One of the strange gems of the Burren, this biennial looks good whether on flower or when its heads are full of feathered seeds. It's a short, prickly, stout little thistle with amazing golden-brown-tinged-purple, rayless flowers (15-40mm) with conspicuous, spiny, sepal-like yellow bracts which spread widely apart beneath. These are on densely prickled, leafy stems and close up in wet weather. The oblong leaves are wavy with spiny lobes. This plant is also attractive when it's finished flowering as it leaves a very dry skeletal form of itself. On flower from June to September, it is not a frequently found plant, its habitat being sand-dunes, dry pastures and gravel-banks. It is a native plant belonging to the family Asteraceae.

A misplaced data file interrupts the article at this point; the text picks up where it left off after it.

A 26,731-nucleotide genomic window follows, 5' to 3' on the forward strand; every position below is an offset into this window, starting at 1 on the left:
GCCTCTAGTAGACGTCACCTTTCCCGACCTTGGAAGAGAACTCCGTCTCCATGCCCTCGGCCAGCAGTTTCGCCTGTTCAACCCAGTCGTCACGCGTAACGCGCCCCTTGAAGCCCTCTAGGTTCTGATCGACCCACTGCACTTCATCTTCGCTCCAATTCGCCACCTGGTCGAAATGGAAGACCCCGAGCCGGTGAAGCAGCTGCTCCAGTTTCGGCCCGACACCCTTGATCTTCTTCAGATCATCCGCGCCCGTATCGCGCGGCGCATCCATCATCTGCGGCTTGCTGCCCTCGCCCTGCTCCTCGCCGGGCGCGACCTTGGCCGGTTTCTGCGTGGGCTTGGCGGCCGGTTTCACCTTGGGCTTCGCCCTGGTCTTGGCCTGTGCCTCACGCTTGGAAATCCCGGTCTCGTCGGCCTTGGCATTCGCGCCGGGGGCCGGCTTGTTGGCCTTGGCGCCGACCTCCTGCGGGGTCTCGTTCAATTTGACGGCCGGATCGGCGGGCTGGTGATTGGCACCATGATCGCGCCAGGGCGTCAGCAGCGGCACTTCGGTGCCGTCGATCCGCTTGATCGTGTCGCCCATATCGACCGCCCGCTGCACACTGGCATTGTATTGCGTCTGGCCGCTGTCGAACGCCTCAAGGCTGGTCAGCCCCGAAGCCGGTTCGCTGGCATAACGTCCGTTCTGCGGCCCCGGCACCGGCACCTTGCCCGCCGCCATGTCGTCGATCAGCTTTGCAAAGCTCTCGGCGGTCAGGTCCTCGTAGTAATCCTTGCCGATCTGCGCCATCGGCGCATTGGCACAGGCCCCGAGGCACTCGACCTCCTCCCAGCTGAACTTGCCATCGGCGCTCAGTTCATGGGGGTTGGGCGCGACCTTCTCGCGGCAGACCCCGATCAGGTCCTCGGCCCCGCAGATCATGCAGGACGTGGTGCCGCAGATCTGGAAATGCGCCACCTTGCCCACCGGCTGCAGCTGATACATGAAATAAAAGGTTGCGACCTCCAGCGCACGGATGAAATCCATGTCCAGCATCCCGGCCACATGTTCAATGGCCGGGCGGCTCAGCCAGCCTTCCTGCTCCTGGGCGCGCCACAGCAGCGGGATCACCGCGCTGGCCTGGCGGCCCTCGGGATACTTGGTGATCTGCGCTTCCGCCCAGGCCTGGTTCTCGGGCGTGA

I first identified the Carline Thistle in Ballyvaughan, Co Clare in 1978 and photographed it there in 1995.
If you are satisfied you have correctly identified this plant, please submit your sighting to the National Biodiversity Data Centre